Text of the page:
Calling External Services

We saw in Calling Automation Using the RESTful API how external systems can make incoming calls to CloudForms or ManageIQ using the RESTful API, and run Automate instances, perhaps to initiate workflows that we’ve defined.

From Automate we can also make outgoing calls to external systems. We typically use SOAP or RESTful APIs to access theses external services, and there are several Ruby Gems that make this easy for us, including Savon (SOAP client), RestClient, XmlSimple and Nokogiri (XML parsers), and Fog (a Ruby Cloud Services Library).

We have already seen an example of making a RESTful API connection to the RHEV Manager in Customising VM Provisioning. Now we will look at some more ways that we can integrate with external services.[1]

Calling a SOAP API Using the Savon Gem

The following snippet shows an example of making a SOAP call to an f5 BIG-IP load balancer to add an IP address to a pool (some lines have been omitted for brevity/clarity):

  def call_F5_Pool(soap_action, body_hash=nil)
    servername = nil || $evm.object['servername']
    username   = nil || $evm.object['username']
    password   = nil || $evm.object.decrypt('password')

    require "rubygems"
    gem 'savon', '=2.3.3'
    require "savon"
    require 'httpi'

    # configure httpi gem to reduce verbose logging
    HTTPI.log_level = :info # changing the log level
    HTTPI.log       = false # diable HTTPI logging
    HTTPI.adapter   = :net_http # [:httpclient, :curb, :net_http]

    soap = Savon.client do |s|
      s.wsdl "https://#{servername}/iControl/iControlPortal.cgi? \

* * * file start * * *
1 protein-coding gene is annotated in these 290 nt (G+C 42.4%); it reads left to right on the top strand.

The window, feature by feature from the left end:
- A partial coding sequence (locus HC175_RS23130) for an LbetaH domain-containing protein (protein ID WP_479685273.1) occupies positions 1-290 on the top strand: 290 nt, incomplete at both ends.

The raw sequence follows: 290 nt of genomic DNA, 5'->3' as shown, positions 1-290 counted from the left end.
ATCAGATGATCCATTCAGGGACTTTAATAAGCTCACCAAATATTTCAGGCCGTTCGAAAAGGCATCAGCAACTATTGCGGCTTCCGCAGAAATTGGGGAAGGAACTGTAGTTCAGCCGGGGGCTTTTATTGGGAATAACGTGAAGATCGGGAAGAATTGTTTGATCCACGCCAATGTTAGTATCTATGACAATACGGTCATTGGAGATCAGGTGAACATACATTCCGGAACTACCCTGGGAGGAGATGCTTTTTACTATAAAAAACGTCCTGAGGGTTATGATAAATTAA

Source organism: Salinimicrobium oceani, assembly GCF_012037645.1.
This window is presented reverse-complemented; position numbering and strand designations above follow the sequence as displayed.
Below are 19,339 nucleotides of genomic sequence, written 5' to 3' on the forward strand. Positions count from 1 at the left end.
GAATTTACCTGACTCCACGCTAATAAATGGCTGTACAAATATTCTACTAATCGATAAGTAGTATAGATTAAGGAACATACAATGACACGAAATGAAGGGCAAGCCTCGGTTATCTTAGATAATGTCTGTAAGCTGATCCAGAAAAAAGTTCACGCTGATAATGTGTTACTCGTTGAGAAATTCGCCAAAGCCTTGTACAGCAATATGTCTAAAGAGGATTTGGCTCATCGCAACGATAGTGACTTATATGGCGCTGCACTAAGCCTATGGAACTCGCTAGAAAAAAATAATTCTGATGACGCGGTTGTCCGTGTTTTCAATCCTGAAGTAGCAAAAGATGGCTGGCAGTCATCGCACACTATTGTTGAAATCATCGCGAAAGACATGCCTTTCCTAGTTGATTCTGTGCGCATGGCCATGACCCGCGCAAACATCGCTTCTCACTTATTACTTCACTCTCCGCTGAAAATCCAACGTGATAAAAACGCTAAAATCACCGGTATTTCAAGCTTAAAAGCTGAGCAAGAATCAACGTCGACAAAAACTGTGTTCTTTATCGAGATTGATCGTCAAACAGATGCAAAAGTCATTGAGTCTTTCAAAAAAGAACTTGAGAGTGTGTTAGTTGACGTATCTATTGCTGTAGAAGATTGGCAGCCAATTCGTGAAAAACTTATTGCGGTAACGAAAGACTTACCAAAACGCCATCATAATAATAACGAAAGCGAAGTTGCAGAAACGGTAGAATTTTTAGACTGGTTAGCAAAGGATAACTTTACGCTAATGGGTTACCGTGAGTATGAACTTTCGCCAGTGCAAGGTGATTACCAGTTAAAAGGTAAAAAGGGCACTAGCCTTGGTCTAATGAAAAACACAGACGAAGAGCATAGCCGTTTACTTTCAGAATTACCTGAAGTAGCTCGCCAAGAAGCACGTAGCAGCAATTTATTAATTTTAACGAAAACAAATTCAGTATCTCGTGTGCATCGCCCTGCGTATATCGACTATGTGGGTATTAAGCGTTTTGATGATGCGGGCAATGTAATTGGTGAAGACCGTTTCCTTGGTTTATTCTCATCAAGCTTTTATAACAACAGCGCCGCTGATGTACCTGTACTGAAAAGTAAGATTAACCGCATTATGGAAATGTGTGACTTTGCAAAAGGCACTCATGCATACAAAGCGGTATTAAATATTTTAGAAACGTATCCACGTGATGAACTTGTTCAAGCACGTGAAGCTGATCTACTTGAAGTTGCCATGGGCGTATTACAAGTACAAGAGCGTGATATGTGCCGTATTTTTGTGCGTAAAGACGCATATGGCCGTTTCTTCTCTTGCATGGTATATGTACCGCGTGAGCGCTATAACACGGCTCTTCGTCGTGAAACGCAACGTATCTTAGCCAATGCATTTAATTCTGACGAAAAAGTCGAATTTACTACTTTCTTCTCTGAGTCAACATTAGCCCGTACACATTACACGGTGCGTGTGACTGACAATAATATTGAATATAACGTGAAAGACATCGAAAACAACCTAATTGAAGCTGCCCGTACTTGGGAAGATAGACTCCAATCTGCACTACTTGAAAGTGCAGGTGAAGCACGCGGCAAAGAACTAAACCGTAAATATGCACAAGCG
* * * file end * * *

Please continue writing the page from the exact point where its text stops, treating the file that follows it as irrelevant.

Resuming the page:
s.basic_auth [username, password]
      s.ssl_verify_mode :none
      s.endpoint "https://#{servername}/iControl/iControlPortal.cgi"
      s.namespace 'urn:iControl:LocalLB/Pool'
      s.env_namespace :soapenv
      s.namespace_identifier :pool
      s.raise_errors false
      s.convert_request_keys_to :none
      s.log_level :error
      s.log false

    response = soap_action do |s|
      s.message body_hash unless body_hash.nil?

    # Convert xml response to a hash
    return response.to_hash["#{soap_action}_response".to_sym][:return]
  vm.ipaddresses.each do |vm_ipaddress|
    body_hash = {}
    body_hash[:pool_names] = {:item => [f5_pool]}
    body_hash[:members] = [{:items =>
                            { :member =>
                               {:address => vm_ipaddress,
                                :port => f5_port}
    # call f5 and return a hash of pool names
    f5_return = call_F5_Pool(:add_member, body_hash)

This script defines a method call_F5_Pool that handles the connection to the load balancer. The method first retrieves the connecting credentials from the instance schema, and then specifies a particular version of the Savon Gem to use, and sets the required HTTP logging levels. It initialises the Savon client with the required parameters (including a WSDL path), and then makes the SOAP call. The method finally returns with the SOAP XML return string formatted as a Ruby hash.

The method is called in a loop, passing an IP address into the body_hash argument on each iteration.

Calling an OpenStack API Using the Fog Gem

The fog gem is a multipurpose cloud services library that supports connectivity to a number of cloud providers.

The following code uses the fog-openstack gem to retrieve OpenStack networks from Neutron, and present them as a dynamic drop-down dialog list. The code filters networks that match a tenant’s name, and assumes that the CloudForms/ManageIQ user’s group has a tenant tag containing the same name:

require 'fog/openstack'
  tenant = $evm.root['user'].current_group.tags(:tenant).first
  $evm.log(:info, "Tenant name: #{tenant}")

  dialog_field = $evm.object
  dialog_field["sort_by"] = "value"
  dialog_field["data_type"] = "string"
  openstack_networks = {}
  openstack_networks[nil] = '< Select >'
  ems = $evm.vmdb('ems').find_by_name("OpenStack DC01")
  raise "ems not found" if ems.nil?

  neutron_service ={
    :openstack_api_key  => ems.authentication_password,